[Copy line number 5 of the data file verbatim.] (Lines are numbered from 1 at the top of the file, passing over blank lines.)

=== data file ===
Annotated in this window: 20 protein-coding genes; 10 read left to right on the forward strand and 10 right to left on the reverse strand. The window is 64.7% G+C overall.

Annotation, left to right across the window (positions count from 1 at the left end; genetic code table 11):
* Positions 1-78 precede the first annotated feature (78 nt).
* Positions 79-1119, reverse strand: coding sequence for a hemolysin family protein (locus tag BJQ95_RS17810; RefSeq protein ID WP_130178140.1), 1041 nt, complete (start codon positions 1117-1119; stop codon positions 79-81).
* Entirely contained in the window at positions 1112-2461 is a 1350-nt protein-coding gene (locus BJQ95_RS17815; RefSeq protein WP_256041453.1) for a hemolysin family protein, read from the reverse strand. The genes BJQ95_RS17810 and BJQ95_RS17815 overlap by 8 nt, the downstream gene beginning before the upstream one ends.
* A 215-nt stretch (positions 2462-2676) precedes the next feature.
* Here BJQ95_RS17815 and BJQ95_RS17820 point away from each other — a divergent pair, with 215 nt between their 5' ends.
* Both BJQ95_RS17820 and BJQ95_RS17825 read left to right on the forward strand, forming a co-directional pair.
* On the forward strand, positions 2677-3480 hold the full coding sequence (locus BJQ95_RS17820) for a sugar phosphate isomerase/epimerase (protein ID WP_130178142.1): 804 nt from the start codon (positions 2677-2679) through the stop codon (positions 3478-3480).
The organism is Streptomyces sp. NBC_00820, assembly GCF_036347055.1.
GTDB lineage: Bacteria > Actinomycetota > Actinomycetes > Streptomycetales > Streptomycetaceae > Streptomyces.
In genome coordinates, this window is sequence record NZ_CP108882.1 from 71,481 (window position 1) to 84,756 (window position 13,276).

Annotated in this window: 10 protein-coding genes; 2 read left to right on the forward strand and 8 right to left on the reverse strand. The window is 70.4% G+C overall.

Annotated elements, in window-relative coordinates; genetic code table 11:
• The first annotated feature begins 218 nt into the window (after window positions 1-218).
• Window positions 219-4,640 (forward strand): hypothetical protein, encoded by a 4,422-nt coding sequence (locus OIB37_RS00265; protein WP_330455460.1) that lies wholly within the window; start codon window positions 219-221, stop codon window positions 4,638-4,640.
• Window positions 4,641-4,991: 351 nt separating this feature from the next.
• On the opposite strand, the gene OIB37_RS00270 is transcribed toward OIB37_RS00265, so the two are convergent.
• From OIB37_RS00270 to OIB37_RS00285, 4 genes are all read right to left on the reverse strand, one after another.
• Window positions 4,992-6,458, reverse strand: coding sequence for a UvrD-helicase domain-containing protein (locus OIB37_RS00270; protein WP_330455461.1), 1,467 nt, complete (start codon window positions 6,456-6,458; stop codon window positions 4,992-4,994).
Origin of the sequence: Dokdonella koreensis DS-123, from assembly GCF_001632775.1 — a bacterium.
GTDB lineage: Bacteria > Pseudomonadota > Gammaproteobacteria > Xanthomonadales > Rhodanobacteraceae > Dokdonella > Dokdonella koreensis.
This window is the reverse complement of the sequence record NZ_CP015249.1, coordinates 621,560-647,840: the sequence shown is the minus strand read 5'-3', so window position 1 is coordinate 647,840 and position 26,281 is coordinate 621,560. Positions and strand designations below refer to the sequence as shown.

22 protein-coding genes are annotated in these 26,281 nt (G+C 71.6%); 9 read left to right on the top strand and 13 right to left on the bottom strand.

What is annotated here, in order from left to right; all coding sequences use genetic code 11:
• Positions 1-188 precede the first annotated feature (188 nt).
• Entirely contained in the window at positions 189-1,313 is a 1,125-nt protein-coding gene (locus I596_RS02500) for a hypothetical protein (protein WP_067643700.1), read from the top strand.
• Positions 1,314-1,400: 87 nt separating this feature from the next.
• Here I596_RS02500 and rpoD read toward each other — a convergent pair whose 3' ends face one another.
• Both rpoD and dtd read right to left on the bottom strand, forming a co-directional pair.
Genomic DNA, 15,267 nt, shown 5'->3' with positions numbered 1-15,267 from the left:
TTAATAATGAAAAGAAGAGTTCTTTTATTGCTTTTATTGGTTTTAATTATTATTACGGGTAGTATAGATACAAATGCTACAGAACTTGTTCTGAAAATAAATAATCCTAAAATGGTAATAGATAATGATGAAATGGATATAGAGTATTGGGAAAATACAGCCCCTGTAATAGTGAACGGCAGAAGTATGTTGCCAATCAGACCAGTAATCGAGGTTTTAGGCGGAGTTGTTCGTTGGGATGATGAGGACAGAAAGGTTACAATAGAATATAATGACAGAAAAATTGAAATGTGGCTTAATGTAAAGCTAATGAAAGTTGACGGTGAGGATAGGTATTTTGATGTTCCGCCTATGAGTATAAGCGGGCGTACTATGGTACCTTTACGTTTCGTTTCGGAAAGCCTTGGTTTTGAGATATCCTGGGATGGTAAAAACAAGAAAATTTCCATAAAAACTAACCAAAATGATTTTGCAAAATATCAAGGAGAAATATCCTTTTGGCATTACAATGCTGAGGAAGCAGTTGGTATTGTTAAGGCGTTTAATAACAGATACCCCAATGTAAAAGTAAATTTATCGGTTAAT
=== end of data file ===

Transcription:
* Entirely contained in the window at positions 1112-2461 is a 1350-nt protein-coding gene (locus BJQ95_RS17815; RefSeq protein WP_256041453.1) for a hemolysin family protein, read from the reverse strand. The genes BJQ95_RS17810 and BJQ95_RS17815 overlap by 8 nt, the downstream gene beginning before the upstream one ends.